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''Entourage'': The race to Cannes

On ”Entourage,” a terror alert blocks the boys’ trip to the film festival but allows E to practice his managerial skills on Anna Faris

Posted on

Entourage

type:
TV Show
Current Status:
In Season

”Entourage”: The race to Cannes

With one more episode left in the season, I expected tonight to be filled with more babes, more drugs, and more obnoxiousness from gonzo director Billy Walsh, a.k.a. Wally Balls. Tonight delivered all that — but the one thing I didn’t expect was an episode with social commentary on the state of terrorism today in the United States. Regardless of its ”ripped from the headlines” deep thoughts on President Bush, we did get a nice hunk of angry Ari, E’s conscience, and Vince’s never-ending dumb luck. But I’m getting ahead of myself. To catch up those who missed last week, or didn’t read my TV Watch (for shame!), the boys were prepping to embark to Cannes for the long-awaited premiere of Medellín.

As the boys pulled up to the curb at LAX, the bad news hit: The airport was on a super-duper high alert, and all flights had been delayed. It was a good-news, bad-news situation. Good news for Wally Balls, as it gave him a chance to pitch Anna Faris on his new project with Vince, the sci-fi thriller Silo. The bad news was for E. It gave Wally a chance to pitch Anna Faris on the sci-fi thriller Silo.

Wally had become smitten with the lovely Ms. Faris the night before at the boys’ going-away bash. But the highlight for the party for me was Ari finally giving E a compliment, after E admitted that although he hated Silo, he’d told Vince he was behind it since the star was already committed. ”After five years, you finally learned how to lie,” said Ari. ”Welcome to Hollywood!” But as we would come to see, that lesson would be short-lived.

After Wally wooed Anna at a lunch meeting by mentioning he not only had seen Scary Movie ten times but had also loved Lost in Translation and even the underappreciated broad comedy Just Friends, Anna took home the script to read and mull. But she wasn’t really sold. I don’t know if I’d be sold by Walsh’s act either. Did he just read her IMDb page or what? It sounded like someone going to see a friend in a community-theater production of Oklahoma! and offering those nice platitudes afterward without getting into specifics. I usually stammer, ”I…uhh…loved it!” and then guiltily throw flowers at them and run. Well, that was the feeling I got from Wally Balls toward Anna.

After reading the script, Anna phoned E and asked him for his opinion, putting her new manager in an odd position. Vinnie wanted Anna in the movie. Walsh wanted Anna in the movie. As a producer on Silo, E should want Anna in the movie. But E still thought the movie was crap. Hence, the dilemma. A quick powwow with Vince set E right: His primary goal should be not screwing up something Vinnie wanted. And so E went off to meet Anna and lie to her face. First he fibbed: ”I think Billy’s gonna make a great movie.” When she asked what he thought of Medellín, he dodged: ”It got into Cannes!” And then…he crumbled, finally blurting, ”I didn’t really like Billy’s script,” to the clearly befuddled star. And all we got to see then was the aftermath: She fired him. In Hollywood, bad advice and lying about a project is forgivable if a client catches you. Admitting to it without the hot lights and rubber hoses? That’s a big no-no. Who wants a manager who feels guilt? Feeling is the domain of actors, and they are protective of it. Nope, actors want managers and agents who are robotic killers — out to slaughter everyone and drag home their 10 to 15 percent to feed on.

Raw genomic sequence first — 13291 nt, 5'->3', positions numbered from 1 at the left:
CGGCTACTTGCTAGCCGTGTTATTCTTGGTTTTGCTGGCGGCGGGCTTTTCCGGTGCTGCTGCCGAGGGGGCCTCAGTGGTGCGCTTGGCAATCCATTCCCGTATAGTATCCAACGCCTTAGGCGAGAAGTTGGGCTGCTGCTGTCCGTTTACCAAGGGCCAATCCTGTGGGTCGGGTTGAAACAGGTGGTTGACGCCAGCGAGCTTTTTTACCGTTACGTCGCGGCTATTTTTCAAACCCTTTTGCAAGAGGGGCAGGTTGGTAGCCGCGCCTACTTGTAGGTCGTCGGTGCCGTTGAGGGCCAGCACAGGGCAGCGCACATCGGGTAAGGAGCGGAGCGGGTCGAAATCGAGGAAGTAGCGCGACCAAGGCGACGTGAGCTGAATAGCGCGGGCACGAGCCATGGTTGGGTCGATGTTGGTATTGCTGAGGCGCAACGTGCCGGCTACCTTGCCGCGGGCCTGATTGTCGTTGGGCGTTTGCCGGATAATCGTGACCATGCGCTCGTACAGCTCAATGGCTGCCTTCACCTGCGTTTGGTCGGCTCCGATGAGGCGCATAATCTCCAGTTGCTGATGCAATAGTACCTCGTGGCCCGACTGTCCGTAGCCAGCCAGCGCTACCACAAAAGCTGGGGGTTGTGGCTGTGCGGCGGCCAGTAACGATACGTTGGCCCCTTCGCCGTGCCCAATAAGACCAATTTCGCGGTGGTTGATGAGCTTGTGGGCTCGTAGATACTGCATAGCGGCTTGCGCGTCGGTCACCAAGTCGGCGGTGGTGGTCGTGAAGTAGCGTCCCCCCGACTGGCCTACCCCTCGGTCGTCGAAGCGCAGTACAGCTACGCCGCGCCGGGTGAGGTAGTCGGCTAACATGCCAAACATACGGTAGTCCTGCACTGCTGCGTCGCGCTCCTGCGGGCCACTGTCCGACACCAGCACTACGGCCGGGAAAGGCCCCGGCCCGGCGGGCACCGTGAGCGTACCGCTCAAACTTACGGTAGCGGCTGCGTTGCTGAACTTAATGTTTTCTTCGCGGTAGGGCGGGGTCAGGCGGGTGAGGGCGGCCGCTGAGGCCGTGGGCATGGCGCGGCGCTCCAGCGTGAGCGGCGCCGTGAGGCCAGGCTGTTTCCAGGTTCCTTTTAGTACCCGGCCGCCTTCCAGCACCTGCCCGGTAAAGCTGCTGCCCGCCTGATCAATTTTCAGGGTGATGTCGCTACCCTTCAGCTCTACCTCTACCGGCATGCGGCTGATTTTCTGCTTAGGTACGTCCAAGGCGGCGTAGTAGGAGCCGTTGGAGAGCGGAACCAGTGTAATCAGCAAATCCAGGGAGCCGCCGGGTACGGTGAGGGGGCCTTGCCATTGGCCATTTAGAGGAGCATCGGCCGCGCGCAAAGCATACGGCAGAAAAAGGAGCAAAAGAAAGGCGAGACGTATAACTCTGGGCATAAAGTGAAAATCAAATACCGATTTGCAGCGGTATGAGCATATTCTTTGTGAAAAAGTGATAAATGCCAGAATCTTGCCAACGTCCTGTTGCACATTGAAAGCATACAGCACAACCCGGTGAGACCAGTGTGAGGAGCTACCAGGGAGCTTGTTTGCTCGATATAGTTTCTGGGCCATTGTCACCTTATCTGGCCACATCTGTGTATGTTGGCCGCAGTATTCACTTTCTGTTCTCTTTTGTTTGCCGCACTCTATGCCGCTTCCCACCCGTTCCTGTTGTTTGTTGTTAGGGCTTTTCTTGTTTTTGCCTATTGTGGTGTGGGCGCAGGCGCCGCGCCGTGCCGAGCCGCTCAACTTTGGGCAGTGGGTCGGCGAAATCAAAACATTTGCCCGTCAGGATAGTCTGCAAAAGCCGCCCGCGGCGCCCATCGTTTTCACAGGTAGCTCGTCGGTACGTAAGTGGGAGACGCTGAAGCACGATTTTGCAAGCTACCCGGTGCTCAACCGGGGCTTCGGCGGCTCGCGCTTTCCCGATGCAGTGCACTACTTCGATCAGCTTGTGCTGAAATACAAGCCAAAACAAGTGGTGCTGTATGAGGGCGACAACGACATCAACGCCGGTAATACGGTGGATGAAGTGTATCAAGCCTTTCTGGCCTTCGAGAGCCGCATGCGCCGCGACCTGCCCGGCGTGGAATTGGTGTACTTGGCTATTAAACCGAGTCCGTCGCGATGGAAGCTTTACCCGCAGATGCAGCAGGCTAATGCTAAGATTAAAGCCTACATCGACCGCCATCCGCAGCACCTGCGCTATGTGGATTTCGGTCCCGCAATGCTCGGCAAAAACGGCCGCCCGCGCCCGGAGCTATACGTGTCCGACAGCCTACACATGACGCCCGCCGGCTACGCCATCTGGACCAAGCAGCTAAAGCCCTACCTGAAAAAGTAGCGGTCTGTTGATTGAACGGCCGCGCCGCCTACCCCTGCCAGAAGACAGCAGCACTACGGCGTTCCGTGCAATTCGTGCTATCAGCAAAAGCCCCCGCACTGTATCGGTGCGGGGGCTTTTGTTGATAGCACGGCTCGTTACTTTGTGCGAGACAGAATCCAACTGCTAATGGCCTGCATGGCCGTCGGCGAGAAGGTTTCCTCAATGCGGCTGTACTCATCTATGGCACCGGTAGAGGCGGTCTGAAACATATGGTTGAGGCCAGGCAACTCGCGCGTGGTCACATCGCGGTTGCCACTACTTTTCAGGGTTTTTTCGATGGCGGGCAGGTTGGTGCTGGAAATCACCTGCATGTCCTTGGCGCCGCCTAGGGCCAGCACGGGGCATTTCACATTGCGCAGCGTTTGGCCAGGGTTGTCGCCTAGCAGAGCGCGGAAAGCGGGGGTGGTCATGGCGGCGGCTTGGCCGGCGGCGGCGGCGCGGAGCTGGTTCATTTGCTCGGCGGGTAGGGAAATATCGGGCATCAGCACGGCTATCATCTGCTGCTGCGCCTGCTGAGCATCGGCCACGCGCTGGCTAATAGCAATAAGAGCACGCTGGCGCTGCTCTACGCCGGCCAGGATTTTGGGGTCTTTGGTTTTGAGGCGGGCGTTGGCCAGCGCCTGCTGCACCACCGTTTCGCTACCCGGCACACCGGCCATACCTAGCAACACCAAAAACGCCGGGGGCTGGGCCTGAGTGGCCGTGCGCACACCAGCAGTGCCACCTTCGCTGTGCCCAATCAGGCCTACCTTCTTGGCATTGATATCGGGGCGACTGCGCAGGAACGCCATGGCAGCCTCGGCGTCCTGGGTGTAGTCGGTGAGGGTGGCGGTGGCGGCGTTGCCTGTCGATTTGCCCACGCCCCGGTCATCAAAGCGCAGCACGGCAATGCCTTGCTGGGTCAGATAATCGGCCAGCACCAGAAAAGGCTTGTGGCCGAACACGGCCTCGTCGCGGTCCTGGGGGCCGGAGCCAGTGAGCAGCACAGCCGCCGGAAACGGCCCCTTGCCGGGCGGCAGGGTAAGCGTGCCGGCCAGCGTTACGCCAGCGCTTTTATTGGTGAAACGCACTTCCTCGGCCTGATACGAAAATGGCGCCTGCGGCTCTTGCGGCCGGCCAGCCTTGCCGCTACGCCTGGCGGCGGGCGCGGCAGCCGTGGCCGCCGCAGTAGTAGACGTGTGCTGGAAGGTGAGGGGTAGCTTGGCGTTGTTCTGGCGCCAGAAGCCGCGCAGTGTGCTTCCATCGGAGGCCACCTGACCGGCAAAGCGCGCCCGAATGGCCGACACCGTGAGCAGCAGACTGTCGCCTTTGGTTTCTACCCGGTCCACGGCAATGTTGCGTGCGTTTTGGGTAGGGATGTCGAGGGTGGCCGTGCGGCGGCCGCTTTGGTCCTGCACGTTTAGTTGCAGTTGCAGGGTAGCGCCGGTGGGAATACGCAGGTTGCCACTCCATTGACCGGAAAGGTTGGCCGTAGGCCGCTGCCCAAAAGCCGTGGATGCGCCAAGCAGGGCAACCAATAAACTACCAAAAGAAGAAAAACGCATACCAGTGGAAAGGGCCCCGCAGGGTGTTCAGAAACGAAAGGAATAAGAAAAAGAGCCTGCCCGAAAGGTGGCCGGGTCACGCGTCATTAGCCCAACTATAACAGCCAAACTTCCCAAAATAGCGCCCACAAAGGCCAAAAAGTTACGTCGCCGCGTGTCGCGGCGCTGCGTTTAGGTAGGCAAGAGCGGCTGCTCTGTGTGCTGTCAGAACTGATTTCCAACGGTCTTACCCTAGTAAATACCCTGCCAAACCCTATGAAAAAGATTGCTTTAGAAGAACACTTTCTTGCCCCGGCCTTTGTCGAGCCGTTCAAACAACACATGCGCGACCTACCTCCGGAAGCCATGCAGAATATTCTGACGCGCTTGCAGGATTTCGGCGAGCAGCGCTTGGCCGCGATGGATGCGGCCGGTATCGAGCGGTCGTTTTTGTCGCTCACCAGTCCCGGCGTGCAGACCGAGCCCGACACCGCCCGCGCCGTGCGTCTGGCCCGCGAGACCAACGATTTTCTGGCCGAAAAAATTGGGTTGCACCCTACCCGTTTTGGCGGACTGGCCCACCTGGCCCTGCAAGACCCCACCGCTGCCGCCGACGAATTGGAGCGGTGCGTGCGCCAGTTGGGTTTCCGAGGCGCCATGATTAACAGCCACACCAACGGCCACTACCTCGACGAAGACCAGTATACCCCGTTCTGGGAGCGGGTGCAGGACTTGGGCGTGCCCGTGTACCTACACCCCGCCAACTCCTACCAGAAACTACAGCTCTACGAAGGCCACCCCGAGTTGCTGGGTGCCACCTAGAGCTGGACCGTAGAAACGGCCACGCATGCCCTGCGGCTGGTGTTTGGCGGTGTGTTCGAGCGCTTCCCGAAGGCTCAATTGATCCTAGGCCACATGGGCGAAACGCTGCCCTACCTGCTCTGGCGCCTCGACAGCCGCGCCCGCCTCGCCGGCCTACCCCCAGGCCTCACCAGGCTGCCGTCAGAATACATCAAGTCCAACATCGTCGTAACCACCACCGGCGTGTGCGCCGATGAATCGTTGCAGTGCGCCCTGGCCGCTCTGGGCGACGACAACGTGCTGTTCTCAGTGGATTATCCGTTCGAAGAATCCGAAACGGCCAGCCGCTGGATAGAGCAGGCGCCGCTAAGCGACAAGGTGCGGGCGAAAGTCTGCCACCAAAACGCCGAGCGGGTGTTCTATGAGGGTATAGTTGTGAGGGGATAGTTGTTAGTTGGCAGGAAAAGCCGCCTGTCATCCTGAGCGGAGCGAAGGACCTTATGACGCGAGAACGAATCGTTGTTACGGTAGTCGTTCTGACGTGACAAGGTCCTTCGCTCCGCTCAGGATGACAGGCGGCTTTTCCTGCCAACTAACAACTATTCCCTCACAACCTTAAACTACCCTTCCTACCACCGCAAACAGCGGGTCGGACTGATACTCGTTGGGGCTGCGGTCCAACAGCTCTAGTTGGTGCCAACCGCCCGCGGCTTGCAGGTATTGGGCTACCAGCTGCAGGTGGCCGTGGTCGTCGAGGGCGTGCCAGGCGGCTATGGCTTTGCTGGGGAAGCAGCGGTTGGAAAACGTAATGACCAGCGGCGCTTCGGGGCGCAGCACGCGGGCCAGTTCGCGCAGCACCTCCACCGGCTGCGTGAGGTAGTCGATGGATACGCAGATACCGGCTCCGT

The remainder of the show involved getting the boys on a private jet to Cannes after every flight out of LAX was canceled. But first, there was an overextended bit with Drama and Turtle befriending an Arab man in the airport. This was wildly off track — not because it was fairly offensive and xenophobic but because it just wasn’t funny. Entourage should push the envelope, as all good comedy does, but that only works if the show can deliver the laughs. Reference: Curb Your Enthusiasm. That comedy is so very wrong but is so filled with yuks that it doesn’t matter.

Another subplot focused on Ari and Mrs. Ari getting into it again. Mrs. Ari was supposed to go to Cannes, but Ari talked her out of it. Pissed, she proceeded to go on a shopping spree until Ari invited her again — and meant it! — at which point she was fine with the boys-only trip. Every couple has had this fight, so it was highly relatable. Still, most of us don’t buy a $50K car to feel better. All in all, yawn. We get it: Ari loves his wife and Mrs. Ari loves him back. Let’s move on.

The Lloyd moments, however, were the best of the season. Lloyd stormed off in a huff toward home after being disinvited on the trip and muttered that he had ”already packed in my mind.” He sent himself chocolates to feel better and finally took his boyfriend on a Rosie cruise to Mexico! Genius! Can’t wait for next week to see the fun-time cruise. I hope there’s a cameo by someone from The Love Boat.

In the end, the boys hitched a ride aboard the friendly skies of Kanye West. And unless they get caught in the Bermuda Triangle, we may finally see Medellín open in Cannes.

What do you think? Did Anna and E have another moment before she gave him the boot? How will Medellín be received? Did Wally seem a bit mellower? And was this the best Lloyd ever?